So for those of you who occasionally come around here expecting posts about civics & current events, you’ve got to wonder what kind of blog I’m running here. Well, it’s my blog and I like sewing a LOT and I feel like blogging about it, so I will continue to do that in amongst occasional bits about payday loans and politics.

Today I am going to try to do something that I haven’t done very well in the past: create a sleeve to go on a dress I’m making. Here’s the dress.
Here’s my work table all set up to follow a tutorial about sleeves.

Yup I’m still running Windows XP on my laptop. It’s from 2006. I’d call it the “old” computer but there’s a 2003-vintage Dell Latitude in this household which still runs like a charm. But I digress.

The YouTube tutorial I followed included measurements for sleeve cap height based on a dress size. I chose a size 12 and drafted my first block based on that. I then cut it out of an old bedsheet, adding about 5/8″ seam allowances, and tried it on. While it was the right length, the sleeve cap did not fit, nor did the bicep. I have these rower’s muscles, you know. 😀 So following the instructions in the Sandra Betzina Fast Fit book, I slashed the pattern piece vertically and then raised the sleeve cap. Here’s what my block looks like now:


You can kind of see in that second photo where I added height to the sleeve cap. I’ve cut it out of more bedsheet and stitched it together, and it fits quite well.

The purpose of a sleeve block is to give you the basic fit for a garment piece, but then you need to adjust it for design purposes. It’s not comfortable to wear a sleeve that is perfectly fitted, usually. For the dress I’m making right now, I’ll actually re-trace this sleeve block and then slash it in two places so I can insert the plaid fabric down the outside of the sleeve and make the rest of the sleeve out of my double-knit. Because I like to make life difficult for myself I will be trying to make the lower sleeve in one piece so there isn’t an underarm seam. With the double-knit being stretchy, I don’t need to add any ease to this block for fit. If I were making a pattern out of woven or less stretchy fabric, I would probably add 1 to 1 1/2 inches of ease.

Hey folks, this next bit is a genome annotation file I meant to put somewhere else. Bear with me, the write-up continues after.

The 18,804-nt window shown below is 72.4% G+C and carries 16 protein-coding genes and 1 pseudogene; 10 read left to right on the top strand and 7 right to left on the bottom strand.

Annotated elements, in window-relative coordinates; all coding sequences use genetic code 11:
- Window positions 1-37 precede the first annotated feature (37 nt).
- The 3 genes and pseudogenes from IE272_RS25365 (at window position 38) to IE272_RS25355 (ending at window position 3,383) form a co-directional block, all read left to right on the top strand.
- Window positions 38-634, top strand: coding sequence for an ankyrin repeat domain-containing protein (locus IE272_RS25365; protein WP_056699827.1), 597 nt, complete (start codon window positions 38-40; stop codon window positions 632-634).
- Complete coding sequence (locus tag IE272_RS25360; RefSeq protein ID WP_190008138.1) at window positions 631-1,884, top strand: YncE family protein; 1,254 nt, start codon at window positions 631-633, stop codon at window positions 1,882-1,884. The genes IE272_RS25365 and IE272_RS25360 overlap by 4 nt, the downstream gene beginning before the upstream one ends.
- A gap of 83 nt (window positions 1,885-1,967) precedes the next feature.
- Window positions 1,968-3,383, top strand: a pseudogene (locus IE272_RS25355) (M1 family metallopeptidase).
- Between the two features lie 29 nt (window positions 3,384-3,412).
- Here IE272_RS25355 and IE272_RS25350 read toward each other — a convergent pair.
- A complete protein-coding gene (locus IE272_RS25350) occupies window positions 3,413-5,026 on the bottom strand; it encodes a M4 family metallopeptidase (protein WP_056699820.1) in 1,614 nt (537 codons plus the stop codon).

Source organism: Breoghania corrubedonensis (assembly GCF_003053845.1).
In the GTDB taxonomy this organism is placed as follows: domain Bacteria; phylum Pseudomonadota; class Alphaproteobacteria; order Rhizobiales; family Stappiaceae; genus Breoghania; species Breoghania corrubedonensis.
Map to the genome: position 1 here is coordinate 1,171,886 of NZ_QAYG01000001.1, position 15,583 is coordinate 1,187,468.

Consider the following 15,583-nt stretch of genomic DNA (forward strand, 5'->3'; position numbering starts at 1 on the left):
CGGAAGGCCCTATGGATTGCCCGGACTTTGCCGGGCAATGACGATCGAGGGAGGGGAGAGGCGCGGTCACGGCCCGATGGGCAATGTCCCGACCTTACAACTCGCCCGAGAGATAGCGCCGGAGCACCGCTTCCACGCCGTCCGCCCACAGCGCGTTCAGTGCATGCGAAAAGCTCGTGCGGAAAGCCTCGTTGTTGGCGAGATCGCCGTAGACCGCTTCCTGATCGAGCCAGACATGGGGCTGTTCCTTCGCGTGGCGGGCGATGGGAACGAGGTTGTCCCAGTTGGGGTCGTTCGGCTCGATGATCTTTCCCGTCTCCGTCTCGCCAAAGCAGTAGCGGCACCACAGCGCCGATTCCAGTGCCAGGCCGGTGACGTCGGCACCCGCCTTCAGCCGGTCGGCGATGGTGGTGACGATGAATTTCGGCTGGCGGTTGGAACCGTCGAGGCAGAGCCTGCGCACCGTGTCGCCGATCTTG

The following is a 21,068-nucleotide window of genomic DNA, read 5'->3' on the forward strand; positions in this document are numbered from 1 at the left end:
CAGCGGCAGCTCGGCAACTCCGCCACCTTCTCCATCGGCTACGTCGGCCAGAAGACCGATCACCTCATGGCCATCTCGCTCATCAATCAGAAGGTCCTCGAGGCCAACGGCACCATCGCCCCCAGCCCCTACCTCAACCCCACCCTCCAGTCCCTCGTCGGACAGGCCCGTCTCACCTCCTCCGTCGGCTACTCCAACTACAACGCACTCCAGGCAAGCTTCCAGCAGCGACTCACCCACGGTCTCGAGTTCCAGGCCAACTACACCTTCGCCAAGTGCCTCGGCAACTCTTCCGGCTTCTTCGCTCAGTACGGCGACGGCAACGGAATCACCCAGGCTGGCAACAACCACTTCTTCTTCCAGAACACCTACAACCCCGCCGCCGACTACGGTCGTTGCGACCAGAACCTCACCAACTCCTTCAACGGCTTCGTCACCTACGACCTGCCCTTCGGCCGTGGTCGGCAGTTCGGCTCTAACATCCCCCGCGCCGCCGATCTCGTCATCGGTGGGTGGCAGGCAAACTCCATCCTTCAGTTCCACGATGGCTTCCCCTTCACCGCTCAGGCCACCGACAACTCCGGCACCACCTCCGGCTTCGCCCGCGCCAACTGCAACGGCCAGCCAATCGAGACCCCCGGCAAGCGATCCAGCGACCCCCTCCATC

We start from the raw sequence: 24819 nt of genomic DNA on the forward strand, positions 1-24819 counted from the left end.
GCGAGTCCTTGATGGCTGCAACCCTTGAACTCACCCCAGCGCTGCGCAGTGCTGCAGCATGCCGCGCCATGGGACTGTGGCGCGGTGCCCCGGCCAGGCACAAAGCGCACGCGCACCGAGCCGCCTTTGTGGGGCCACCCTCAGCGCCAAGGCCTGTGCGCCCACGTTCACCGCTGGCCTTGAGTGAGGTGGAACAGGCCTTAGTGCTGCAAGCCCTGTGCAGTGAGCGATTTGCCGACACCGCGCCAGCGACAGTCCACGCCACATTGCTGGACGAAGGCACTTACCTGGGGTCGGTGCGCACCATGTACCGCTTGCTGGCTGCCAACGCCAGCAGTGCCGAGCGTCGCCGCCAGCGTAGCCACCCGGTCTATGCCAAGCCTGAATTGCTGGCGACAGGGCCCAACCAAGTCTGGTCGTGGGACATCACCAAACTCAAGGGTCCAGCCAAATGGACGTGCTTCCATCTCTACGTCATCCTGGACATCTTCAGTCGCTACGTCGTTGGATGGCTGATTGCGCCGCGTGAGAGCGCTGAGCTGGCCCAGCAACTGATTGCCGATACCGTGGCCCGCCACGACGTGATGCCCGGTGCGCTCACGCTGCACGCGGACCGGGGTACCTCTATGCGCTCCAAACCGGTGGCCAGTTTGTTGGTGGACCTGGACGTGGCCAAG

The next step for this was to trace the original sleeve block onto new paper and then slash it into 3 pieces, then put the sides together at the underarm seam. This creates two pattern pieces, one which is cut out of the plaid and the other out of the knit. Here are the pattern pieces, and the finished sleeve:



That picture gives you an idea of the blocking on the arm.

With the dress itself, I realized when I was putting together the seams on the sleeve that things go together much more smoothly when I use Lite Steam-a-Seam to “baste” the zipper to the plaid, then the knit to the zipper, so layers don’t shift or stretch during the stitching. So then I decided to take out the princess seams on the dress and re-do them with this new technique. OH MY GOODNESS. It took forever. I had topstitched each of the seams so I had to take out two rows of stitching on each seam. All told, taking it apart and putting it back together took me three hours. So much for making another garment tonight!! I’m now working on the hem of the dress, after which I will re-make the neckline because it rides too high and bugs me. Should be wrapped up around ohhhh 11pm?